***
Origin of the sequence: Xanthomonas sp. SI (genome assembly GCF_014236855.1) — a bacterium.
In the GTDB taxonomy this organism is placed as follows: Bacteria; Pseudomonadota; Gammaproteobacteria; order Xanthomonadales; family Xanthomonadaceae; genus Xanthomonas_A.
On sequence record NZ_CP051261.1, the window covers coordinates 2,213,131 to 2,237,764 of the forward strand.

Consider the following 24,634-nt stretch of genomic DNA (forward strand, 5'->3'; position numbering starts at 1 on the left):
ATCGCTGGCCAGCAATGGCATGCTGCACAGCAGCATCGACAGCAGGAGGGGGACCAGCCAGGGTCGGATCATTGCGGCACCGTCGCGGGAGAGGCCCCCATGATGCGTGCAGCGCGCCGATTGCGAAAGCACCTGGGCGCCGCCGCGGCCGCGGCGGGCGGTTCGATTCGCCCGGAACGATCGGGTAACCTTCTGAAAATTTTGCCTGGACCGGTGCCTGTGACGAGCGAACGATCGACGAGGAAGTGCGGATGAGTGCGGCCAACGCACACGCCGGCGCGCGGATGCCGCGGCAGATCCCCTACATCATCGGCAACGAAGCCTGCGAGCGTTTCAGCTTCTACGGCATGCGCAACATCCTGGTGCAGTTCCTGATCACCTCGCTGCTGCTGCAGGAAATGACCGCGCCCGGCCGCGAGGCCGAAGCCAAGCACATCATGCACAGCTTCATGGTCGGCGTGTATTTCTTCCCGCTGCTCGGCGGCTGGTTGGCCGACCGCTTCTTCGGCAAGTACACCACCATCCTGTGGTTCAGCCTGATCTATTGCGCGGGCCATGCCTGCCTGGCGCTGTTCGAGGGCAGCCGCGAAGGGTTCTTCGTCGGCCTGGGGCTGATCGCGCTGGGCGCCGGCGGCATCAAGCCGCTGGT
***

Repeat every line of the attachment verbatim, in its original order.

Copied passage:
Origin of the sequence: Xanthomonas sp. SI (genome assembly GCF_014236855.1) — a bacterium.
In the GTDB taxonomy this organism is placed as follows: Bacteria; Pseudomonadota; Gammaproteobacteria; order Xanthomonadales; family Xanthomonadaceae; genus Xanthomonas_A.
On sequence record NZ_CP051261.1, the window covers coordinates 2,213,131 to 2,237,764 of the forward strand.

Consider the following 24,634-nt stretch of genomic DNA (forward strand, 5'->3'; position numbering starts at 1 on the left):
ATCGCTGGCCAGCAATGGCATGCTGCACAGCAGCATCGACAGCAGGAGGGGGACCAGCCAGGGTCGGATCATTGCGGCACCGTCGCGGGAGAGGCCCCCATGATGCGTGCAGCGCGCCGATTGCGAAAGCACCTGGGCGCCGCCGCGGCCGCGGCGGGCGGTTCGATTCGCCCGGAACGATCGGGTAACCTTCTGAAAATTTTGCCTGGACCGGTGCCTGTGACGAGCGAACGATCGACGAGGAAGTGCGGATGAGTGCGGCCAACGCACACGCCGGCGCGCGGATGCCGCGGCAGATCCCCTACATCATCGGCAACGAAGCCTGCGAGCGTTTCAGCTTCTACGGCATGCGCAACATCCTGGTGCAGTTCCTGATCACCTCGCTGCTGCTGCAGGAAATGACCGCGCCCGGCCGCGAGGCCGAAGCCAAGCACATCATGCACAGCTTCATGGTCGGCGTGTATTTCTTCCCGCTGCTCGGCGGCTGGTTGGCCGACCGCTTCTTCGGCAAGTACACCACCATCCTGTGGTTCAGCCTGATCTATTGCGCGGGCCATGCCTGCCTGGCGCTGTTCGAGGGCAGCCGCGAAGGGTTCTTCGTCGGCCTGGGGCTGATCGCGCTGGGCGCCGGCGGCATCAAGCCGCTGGT